Thanks to the Star Wars prequels, Star Wars fandom has divided itself down the middle almost like the Jedi and the Sith. There are people who vocally condemn the mere existence of the prequels and others who know the prequels aren’t as good as the originals, but still respect them because they’re Star Wars. Like anything, though, there are exceptions to this rule. Plenty of old-school fans boycotted the movies totally, others love the prequels unabashedly and some fall in between if, for example, they think Revenge of the Sith is great, but the others suck, and so on.
Assuming that’s the case, the Bible for the non-fans would probably be the Red Letter Media video reviews of the Star Wars prequels. These epic, critical destructions of The Phantom Menace, Attack of the Clones and Revenge of the Sith, blend film theory and entertainment value in an almost deadly way. They’re anti-prequel propaganda at its best. The fans, though, don’t have a figurehead. George Lucas certainly doesn’t want the job and even the films themselves only contain a few moments in each that are pure Star Wars.
However, one fan has taken all the passion that once embodied a Star Wars fan and created something for prequel admirers to stand behind. A message board user named Jim Raynor has written an incendiary 108-page tome as a rebuttal to the Red Letter Media review of The Phantom Menace called Red Letter Media’s Episode I Review: A Study in Fanboy Stupidity. Download it, read some excerpts, bask in its geekiness and more after the jump. Read More »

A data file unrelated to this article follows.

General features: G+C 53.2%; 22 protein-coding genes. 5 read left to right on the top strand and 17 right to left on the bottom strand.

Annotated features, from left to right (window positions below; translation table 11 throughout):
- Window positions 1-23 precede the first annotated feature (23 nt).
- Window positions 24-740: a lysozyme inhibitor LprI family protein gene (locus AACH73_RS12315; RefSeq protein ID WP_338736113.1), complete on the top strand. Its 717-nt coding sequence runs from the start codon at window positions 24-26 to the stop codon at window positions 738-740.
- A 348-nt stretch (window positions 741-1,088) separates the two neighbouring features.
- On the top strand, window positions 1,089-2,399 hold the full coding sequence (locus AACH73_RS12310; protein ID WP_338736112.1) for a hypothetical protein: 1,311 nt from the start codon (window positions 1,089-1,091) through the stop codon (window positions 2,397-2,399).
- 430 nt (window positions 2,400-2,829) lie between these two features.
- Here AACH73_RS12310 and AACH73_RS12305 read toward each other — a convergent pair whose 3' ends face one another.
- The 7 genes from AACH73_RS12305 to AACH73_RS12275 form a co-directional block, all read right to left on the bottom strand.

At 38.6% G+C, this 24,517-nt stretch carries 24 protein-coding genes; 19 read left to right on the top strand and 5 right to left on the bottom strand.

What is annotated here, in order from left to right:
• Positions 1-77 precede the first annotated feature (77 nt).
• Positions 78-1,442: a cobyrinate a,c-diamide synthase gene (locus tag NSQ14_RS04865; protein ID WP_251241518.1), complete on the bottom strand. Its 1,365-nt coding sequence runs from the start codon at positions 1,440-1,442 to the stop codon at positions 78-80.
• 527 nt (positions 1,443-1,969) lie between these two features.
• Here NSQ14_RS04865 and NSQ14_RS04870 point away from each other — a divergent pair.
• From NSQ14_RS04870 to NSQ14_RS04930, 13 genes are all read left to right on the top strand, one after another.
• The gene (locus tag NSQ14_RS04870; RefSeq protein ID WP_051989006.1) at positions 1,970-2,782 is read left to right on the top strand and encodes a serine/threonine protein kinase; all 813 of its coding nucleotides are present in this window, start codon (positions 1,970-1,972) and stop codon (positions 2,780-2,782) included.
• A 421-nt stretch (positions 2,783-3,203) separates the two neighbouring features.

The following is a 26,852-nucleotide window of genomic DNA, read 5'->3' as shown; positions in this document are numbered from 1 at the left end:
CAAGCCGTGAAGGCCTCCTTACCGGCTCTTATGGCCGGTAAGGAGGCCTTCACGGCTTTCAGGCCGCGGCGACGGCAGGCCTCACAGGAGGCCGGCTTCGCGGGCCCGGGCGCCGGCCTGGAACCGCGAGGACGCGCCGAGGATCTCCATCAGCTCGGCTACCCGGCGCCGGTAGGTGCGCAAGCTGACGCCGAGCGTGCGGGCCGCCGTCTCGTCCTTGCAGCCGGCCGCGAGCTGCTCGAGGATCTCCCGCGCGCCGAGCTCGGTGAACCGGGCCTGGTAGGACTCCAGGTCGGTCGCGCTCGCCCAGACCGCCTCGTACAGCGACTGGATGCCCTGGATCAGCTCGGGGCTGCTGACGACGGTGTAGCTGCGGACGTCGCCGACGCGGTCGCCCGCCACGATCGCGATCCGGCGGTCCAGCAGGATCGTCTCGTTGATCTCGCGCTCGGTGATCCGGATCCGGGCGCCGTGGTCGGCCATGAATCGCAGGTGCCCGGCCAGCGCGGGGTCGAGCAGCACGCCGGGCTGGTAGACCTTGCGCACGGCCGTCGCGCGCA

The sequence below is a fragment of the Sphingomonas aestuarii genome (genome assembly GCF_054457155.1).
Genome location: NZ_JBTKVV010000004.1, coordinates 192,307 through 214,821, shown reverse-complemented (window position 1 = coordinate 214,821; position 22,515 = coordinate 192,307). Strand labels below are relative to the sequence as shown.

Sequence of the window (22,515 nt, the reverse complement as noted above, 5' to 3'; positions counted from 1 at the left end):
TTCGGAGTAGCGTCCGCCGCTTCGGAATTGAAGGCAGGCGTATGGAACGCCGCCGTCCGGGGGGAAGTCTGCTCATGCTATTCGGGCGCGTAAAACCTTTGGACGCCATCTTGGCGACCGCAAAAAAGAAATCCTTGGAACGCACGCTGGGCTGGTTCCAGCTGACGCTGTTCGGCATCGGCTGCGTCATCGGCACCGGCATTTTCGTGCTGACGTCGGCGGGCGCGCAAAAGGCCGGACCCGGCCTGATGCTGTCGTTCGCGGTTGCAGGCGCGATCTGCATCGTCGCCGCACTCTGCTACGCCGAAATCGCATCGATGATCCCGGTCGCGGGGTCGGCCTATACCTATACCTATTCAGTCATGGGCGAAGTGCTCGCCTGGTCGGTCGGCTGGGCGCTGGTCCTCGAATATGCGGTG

Luke Skywalker fought one. So did a bunch of Jedi Younglings. And though Master Replicas did create a really nice prop replica, now, for only a fraction of the cost, you can build your very own Star Wars Jedi Training Remote. The best part is, unlike the Master Replicas one, yours can actually float. Check out the do-it-yourself video, as well some history on the device, seen in Star Wars Episode II: Attack of the Clones as well as Star Wars Episode IV: A New Hope, after the jump. Read More »